Its web interface is fairly standard, sporting a different and perhaps slightly more modern look and feel than its parent site.
Although users particularly liked the persistent shopping basket in a side panel where an order in progress can be amended, and the product details page which shows nutritional information together with customer reviews, neither of these features are actually new to us in the UK.
Read on to find out what our users thought of AmazonFresh, or for more on this topic read our posts on how SEO helps Tesco to dominate the online grocery market and 14 cracking UX features of online supermarkets.
AmazonFresh is not solely relying on its web interface however to secure greater market share. In the same way that Amazon changed how we read, it is also attempting to innovate how we create shopping lists.
In addition to the usual web based ways of ordering, customers can also make use of a handy new tool called Amazon Dash.
Best described as a bespoke ‘wand’, the Dash can be used to add items to an AmazonFresh shopping list by scanning the item or speaking into it.
This could be seen as a little gimmicky since a mobile phone app could do the same job, but there is value in having a bespoke device that can sit in a kitchen cupboard – it is unlikely to be left on the train or be out of juice at the bottom of a bag when you’re desperate for it.
After using the Dash to create your list, you then complete the order using the desktop or mobile service.
And when it comes to delivery they also offer something genuinely novel. The standard cheaper option is doorstep delivery for which AmazonFresh will leave your shopping in temperature controlled bags ready for you to get out of bed or home from work.
This service was very well received by our user testers.
Although I don’t mind a brief chat with the delivery guy and wouldn’t want to see him out of work, this option is far more convenient than having to either wait in or rush back from somewhere just to be handed the bags.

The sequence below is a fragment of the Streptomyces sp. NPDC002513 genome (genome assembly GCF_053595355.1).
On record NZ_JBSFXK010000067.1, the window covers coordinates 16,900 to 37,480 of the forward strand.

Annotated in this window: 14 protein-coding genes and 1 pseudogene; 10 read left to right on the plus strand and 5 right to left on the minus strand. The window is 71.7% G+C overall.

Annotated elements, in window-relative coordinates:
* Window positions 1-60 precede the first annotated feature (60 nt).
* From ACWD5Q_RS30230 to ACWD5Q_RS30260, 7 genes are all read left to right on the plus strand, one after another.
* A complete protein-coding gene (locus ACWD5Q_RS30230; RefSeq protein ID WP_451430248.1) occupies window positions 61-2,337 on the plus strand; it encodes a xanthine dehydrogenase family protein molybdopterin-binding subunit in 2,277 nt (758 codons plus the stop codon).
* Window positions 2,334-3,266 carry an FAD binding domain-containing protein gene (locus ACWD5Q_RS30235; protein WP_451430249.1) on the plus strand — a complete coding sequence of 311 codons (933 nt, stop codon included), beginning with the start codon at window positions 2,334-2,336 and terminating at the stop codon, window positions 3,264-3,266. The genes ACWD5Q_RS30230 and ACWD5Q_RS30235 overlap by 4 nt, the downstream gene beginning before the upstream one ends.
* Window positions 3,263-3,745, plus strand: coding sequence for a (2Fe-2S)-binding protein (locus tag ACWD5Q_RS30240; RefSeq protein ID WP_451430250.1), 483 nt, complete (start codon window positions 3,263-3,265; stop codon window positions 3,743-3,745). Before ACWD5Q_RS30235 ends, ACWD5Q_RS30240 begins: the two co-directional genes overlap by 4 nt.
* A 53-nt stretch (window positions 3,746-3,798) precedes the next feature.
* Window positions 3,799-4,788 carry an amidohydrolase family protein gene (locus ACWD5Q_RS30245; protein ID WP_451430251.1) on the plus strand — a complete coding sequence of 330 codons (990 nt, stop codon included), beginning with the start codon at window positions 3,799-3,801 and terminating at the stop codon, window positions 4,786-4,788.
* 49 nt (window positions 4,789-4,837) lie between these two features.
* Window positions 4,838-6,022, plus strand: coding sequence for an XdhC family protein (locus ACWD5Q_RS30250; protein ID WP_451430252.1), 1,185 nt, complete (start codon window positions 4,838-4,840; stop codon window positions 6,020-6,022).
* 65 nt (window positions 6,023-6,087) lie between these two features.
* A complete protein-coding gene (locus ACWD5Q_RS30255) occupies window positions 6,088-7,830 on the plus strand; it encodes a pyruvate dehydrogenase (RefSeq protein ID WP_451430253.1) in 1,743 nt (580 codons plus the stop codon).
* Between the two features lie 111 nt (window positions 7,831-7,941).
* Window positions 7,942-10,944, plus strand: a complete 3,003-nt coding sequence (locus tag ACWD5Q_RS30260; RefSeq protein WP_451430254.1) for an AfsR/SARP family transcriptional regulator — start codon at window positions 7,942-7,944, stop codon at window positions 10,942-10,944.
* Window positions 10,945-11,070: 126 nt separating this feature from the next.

The only slight snag in this offering is that for purchases of alcohol the customer must be present for delivery and pay the higher charge.
Browsing the ‘aisles’
Like its counterparts in the UK, the AmazonFresh UI does suffer from some usability issues that will cause customers problems.
Even from the homepage, some users had difficulty in their first steps of browsing for products. For example, one user did not know where to start and had reasonably expected to see the main categories laid out on the homepage, which they were not.
Another wanting to buy bagels clicked on an image of the product, again reasonably expecting to be taken to that section in the bakery. But it was actually a promotional image for catering so he was taken to that section instead.
Deeper into the product some users were confused that there seemed to be two main menus – the ‘Shop’ menu and another menu accessed by clicking on the ‘All AmazonFresh items’ breadcrumb link.
As in a real supermarket, knowing where you are and how to get to the next destination are key if you want to be in and out before the next meal time.
Unlike its parent site, AmazonFresh has designed its product category menus to contain both subcategories and filters and this caused confusion.
Users found it difficult to navigate ‘back’ through these categories and one user got unexpected results when looking for wine as he did not realise he still had a brand category selected relevant only to beer so assumed the site did not sell it.
Some users preferred to search for products but this was not without problems. The suggested search results seem to include misspellings or very alternative spellings at best, which produced confusing unhelpful results – ‘cantelope’ melon anyone?
It will be interesting to see whether the key players over here make any changes in response to Amazon Dash or the doorstep delivery offering, but they should not necessarily look to emulate everything Amazon has done.